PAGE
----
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As the nation rolls out the new healthcare reform law, the National Association of Chain Drug Stores is urging more recognition for the role of pharmacists in medication adherence.
As the nation rolls out the new healthcare reform law, the National Association of Chain Drug Stores (NACDS) is urging more recognition for the role of pharmacists in medication adherence.
Its new document, “Pharmacists: Improving Health, Reducing Costs,” which details the role of pharmacists in medication adherence and medication therapy management (MTM), can be downloaded free from the NACDS web site (www.nacds.org). It is being distributed to legislators, the media, and pharmacy schools.
“We have had quite a few meetings on Capitol Hill [recently] on medication adherence and the role that MTM therapy can play moving forward. We have some really excellent talking points [in the document],” said Steven Anderson, president and CEO of NACDS.
The document states that the overall cost of poor medication adherence is as much as $290 billion a year, or 13% of total healthcare expenditures, according to a 2009 report from the New England Healthcare Institute. However, pharmacists can greatly improve adherence statistics, because patients trust pharmacists and consider them to be the most accessible healthcare providers, the report stated. In fact, in a February 2010 poll conducted by the Charleston Research Co., pharmacists were deemed the “most trustworthy” source on health and medical research issues.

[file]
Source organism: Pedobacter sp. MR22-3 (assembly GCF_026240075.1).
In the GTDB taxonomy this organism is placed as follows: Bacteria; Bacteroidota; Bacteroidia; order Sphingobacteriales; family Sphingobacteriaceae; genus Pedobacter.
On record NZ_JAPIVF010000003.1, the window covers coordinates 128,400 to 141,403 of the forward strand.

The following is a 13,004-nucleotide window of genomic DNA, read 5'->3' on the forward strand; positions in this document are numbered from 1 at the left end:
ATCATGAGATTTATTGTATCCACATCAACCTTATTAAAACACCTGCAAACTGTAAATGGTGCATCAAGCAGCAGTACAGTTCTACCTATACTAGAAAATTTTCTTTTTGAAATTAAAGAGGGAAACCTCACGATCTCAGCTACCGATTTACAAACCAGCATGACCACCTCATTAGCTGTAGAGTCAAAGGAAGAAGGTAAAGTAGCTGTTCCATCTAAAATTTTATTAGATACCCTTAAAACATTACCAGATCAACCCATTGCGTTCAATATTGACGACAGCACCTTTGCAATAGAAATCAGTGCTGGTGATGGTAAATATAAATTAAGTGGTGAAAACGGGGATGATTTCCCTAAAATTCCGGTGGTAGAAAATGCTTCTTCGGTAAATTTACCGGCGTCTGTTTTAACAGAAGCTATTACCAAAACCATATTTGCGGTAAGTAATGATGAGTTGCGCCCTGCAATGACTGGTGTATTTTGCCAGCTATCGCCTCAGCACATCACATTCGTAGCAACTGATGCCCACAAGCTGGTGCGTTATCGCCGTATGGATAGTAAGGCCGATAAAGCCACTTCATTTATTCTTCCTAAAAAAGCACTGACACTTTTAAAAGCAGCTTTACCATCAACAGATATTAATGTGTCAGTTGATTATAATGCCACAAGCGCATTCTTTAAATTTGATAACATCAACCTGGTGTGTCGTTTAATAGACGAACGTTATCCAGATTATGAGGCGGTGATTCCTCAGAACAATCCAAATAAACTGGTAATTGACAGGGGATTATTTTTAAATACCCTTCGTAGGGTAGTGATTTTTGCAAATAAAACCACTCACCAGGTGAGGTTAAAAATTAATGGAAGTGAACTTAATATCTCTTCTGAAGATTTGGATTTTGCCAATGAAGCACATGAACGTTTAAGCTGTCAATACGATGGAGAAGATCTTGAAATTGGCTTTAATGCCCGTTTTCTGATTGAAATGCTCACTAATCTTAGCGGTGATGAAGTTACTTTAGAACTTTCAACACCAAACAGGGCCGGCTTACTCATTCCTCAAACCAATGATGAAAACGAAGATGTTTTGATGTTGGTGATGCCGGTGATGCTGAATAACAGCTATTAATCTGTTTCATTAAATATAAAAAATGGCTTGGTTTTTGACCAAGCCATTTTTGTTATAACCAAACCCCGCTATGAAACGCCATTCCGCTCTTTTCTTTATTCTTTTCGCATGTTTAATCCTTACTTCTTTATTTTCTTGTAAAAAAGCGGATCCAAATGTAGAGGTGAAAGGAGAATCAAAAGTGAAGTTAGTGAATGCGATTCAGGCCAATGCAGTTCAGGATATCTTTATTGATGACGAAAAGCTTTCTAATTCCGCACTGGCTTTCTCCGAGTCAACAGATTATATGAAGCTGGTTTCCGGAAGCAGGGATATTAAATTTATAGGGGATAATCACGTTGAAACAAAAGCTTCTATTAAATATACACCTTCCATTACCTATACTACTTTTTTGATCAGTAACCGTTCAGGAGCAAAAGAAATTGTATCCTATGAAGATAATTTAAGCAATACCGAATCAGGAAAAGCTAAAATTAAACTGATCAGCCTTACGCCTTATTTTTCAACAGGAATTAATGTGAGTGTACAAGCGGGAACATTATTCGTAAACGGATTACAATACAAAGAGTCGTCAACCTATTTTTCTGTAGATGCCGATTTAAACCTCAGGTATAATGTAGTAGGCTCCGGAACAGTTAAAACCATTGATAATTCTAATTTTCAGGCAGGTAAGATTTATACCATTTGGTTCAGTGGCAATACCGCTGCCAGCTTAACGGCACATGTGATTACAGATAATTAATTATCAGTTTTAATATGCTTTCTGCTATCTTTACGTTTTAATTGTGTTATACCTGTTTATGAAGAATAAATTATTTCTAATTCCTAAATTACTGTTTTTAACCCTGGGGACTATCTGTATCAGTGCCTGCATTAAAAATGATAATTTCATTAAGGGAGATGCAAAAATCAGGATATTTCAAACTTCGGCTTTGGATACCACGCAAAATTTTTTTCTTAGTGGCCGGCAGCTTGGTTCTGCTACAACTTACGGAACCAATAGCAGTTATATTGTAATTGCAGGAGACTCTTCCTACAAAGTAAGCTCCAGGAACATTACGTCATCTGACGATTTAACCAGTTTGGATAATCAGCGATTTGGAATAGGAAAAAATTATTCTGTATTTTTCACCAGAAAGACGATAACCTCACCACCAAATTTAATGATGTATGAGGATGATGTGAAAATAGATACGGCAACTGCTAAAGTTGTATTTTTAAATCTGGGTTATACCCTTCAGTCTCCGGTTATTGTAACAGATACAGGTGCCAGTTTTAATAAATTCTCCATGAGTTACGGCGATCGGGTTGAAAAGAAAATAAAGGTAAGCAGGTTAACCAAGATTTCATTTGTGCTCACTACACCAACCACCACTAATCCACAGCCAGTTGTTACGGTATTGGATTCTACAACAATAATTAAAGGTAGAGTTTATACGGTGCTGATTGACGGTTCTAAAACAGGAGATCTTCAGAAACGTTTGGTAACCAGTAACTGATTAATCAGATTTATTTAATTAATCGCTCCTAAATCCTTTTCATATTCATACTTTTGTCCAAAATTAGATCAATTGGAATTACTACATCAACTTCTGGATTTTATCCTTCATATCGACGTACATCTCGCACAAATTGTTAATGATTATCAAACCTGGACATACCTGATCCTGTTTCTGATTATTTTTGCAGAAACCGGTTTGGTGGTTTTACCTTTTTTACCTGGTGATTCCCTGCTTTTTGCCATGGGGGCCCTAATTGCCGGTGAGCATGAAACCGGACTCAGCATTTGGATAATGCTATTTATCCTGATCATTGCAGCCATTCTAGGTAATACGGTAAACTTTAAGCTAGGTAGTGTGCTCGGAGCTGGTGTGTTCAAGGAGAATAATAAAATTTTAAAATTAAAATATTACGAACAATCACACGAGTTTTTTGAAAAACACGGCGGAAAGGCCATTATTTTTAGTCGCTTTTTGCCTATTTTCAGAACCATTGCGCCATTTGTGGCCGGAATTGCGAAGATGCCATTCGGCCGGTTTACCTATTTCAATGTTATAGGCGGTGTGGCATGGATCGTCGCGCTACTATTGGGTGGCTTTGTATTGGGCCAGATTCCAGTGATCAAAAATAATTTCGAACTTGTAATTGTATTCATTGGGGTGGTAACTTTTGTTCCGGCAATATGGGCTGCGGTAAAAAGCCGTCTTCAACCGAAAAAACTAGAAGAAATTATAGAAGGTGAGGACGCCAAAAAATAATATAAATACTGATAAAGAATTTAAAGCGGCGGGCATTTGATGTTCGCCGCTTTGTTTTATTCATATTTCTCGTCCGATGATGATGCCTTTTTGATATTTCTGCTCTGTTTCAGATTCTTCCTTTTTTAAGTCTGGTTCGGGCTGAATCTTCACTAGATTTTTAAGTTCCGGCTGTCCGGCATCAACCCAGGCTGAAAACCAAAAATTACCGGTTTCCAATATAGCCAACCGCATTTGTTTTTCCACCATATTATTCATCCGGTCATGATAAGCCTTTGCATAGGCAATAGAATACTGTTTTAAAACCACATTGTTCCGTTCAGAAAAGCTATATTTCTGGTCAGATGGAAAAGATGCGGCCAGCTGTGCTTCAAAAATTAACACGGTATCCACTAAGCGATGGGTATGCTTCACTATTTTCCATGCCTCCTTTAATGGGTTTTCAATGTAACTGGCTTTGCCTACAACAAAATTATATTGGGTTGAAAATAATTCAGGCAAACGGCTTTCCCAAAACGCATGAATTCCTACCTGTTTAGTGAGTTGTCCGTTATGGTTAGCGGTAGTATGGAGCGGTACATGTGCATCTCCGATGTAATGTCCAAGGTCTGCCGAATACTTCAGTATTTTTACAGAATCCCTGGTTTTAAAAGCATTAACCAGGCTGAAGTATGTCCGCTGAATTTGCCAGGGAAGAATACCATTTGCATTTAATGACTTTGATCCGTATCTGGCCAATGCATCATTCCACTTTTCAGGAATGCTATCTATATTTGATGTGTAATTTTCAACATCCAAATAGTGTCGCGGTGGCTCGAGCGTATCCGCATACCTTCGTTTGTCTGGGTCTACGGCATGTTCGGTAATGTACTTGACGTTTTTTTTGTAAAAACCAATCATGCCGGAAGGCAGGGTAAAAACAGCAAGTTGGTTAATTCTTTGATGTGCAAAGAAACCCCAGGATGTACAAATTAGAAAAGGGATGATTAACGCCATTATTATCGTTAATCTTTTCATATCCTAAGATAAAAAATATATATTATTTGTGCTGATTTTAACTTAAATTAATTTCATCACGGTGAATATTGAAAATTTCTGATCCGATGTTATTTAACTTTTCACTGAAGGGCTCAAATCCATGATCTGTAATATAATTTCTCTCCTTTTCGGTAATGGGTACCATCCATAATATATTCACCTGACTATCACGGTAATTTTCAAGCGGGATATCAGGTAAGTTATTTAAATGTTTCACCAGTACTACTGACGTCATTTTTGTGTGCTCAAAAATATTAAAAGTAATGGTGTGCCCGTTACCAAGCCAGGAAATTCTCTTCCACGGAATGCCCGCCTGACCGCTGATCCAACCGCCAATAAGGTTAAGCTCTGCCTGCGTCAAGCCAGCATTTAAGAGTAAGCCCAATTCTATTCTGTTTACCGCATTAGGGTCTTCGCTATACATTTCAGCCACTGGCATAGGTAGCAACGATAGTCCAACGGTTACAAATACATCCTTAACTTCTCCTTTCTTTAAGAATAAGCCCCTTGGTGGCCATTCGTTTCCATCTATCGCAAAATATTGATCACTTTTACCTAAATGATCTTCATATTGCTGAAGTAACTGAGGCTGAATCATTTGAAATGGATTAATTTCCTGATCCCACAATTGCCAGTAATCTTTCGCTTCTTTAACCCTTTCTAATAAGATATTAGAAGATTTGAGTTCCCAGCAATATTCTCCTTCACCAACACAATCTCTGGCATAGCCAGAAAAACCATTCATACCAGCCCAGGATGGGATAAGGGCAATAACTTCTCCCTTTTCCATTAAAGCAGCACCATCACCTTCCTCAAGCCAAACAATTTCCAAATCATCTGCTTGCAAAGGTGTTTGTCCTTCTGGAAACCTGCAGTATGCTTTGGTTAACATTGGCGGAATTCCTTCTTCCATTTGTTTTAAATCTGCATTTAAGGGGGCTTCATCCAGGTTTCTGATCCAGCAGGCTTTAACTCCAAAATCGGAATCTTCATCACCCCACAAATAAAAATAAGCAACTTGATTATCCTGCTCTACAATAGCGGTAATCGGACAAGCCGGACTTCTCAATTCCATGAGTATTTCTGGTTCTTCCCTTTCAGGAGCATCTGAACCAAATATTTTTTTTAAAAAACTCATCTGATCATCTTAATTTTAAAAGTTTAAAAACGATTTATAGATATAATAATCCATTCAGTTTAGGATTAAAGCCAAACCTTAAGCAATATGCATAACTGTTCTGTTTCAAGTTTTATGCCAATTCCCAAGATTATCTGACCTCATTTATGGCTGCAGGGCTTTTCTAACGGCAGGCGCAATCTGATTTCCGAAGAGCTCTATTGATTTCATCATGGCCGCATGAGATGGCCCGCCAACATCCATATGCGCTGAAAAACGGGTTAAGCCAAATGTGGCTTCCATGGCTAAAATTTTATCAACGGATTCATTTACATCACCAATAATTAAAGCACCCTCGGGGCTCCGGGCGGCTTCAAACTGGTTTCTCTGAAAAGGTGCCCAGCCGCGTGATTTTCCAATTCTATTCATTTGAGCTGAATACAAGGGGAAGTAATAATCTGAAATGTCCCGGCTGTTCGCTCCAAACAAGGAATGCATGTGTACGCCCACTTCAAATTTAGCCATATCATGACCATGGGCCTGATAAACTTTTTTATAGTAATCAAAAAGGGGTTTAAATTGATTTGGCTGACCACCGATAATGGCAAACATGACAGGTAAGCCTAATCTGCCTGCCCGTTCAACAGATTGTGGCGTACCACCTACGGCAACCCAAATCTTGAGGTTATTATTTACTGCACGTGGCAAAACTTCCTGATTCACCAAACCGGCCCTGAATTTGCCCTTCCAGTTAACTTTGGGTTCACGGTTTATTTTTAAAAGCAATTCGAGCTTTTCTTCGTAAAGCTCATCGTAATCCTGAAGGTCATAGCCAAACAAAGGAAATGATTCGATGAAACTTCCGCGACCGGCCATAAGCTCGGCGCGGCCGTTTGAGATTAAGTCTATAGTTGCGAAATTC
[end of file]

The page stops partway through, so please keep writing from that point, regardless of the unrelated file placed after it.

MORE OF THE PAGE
And according to the report, some MTM pilot projects are demonstrating how pharmacists influence medication adherence. A Blue Cross/Blue Shield MTM pilot project, for example, found average reductions in healthcare costs of 31.5% per patient.
While pharmacists have come a long way in terms of being recognized for their role in patient care, said Anderson, NACDS is working to pass legislation to get pharmacists more involved in MTM. To that end, the Medication Therapy Management Expanded Benefits Act has been introduced in both the House and Senate during this session of Congress. One important provision of the bill, according to NACDS, ensures that seniors can visit any pharmacy in their health plan’s network, as long as it agrees to participate.
“No matter what legislators think about healthcare and the current law, they are all interested in increasing access and controlling costs,” Anderson said.